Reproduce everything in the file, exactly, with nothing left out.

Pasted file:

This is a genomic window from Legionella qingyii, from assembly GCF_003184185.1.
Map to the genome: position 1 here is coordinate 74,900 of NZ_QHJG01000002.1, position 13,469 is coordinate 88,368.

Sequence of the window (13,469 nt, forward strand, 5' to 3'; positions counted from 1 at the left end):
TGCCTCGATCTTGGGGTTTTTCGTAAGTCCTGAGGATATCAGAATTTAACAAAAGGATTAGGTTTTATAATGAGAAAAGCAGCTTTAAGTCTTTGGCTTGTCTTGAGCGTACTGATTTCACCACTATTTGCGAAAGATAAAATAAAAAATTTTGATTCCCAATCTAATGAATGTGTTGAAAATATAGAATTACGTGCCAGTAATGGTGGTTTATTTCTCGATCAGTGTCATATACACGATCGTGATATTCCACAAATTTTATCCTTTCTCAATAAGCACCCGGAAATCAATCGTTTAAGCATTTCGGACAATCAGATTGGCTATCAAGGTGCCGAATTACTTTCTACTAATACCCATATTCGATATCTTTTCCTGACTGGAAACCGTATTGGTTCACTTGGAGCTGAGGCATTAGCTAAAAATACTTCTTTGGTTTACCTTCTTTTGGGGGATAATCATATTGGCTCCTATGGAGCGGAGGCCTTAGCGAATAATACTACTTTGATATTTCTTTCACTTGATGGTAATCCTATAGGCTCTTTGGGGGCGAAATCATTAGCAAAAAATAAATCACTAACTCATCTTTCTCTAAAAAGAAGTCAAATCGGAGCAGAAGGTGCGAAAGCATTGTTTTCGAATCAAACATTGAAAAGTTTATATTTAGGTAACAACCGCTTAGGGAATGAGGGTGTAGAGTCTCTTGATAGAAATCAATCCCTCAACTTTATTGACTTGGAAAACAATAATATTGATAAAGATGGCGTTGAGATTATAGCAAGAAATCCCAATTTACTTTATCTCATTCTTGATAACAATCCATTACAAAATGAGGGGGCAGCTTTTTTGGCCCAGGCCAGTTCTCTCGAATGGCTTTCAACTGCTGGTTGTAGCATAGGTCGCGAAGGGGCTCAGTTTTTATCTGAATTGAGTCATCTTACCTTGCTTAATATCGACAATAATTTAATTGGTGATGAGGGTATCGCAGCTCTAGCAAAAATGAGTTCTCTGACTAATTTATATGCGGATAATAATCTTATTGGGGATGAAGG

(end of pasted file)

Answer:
This is a genomic window from Legionella qingyii, from assembly GCF_003184185.1.
Map to the genome: position 1 here is coordinate 74,900 of NZ_QHJG01000002.1, position 13,469 is coordinate 88,368.

Sequence of the window (13,469 nt, forward strand, 5' to 3'; positions counted from 1 at the left end):
TGCCTCGATCTTGGGGTTTTTCGTAAGTCCTGAGGATATCAGAATTTAACAAAAGGATTAGGTTTTATAATGAGAAAAGCAGCTTTAAGTCTTTGGCTTGTCTTGAGCGTACTGATTTCACCACTATTTGCGAAAGATAAAATAAAAAATTTTGATTCCCAATCTAATGAATGTGTTGAAAATATAGAATTACGTGCCAGTAATGGTGGTTTATTTCTCGATCAGTGTCATATACACGATCGTGATATTCCACAAATTTTATCCTTTCTCAATAAGCACCCGGAAATCAATCGTTTAAGCATTTCGGACAATCAGATTGGCTATCAAGGTGCCGAATTACTTTCTACTAATACCCATATTCGATATCTTTTCCTGACTGGAAACCGTATTGGTTCACTTGGAGCTGAGGCATTAGCTAAAAATACTTCTTTGGTTTACCTTCTTTTGGGGGATAATCATATTGGCTCCTATGGAGCGGAGGCCTTAGCGAATAATACTACTTTGATATTTCTTTCACTTGATGGTAATCCTATAGGCTCTTTGGGGGCGAAATCATTAGCAAAAAATAAATCACTAACTCATCTTTCTCTAAAAAGAAGTCAAATCGGAGCAGAAGGTGCGAAAGCATTGTTTTCGAATCAAACATTGAAAAGTTTATATTTAGGTAACAACCGCTTAGGGAATGAGGGTGTAGAGTCTCTTGATAGAAATCAATCCCTCAACTTTATTGACTTGGAAAACAATAATATTGATAAAGATGGCGTTGAGATTATAGCAAGAAATCCCAATTTACTTTATCTCATTCTTGATAACAATCCATTACAAAATGAGGGGGCAGCTTTTTTGGCCCAGGCCAGTTCTCTCGAATGGCTTTCAACTGCTGGTTGTAGCATAGGTCGCGAAGGGGCTCAGTTTTTATCTGAATTGAGTCATCTTACCTTGCTTAATATCGACAATAATTTAATTGGTGATGAGGGTATCGCAGCTCTAGCAAAAATGAGTTCTCTGACTAATTTATATGCGGATAATAATCTTATTGGGGATGAAGG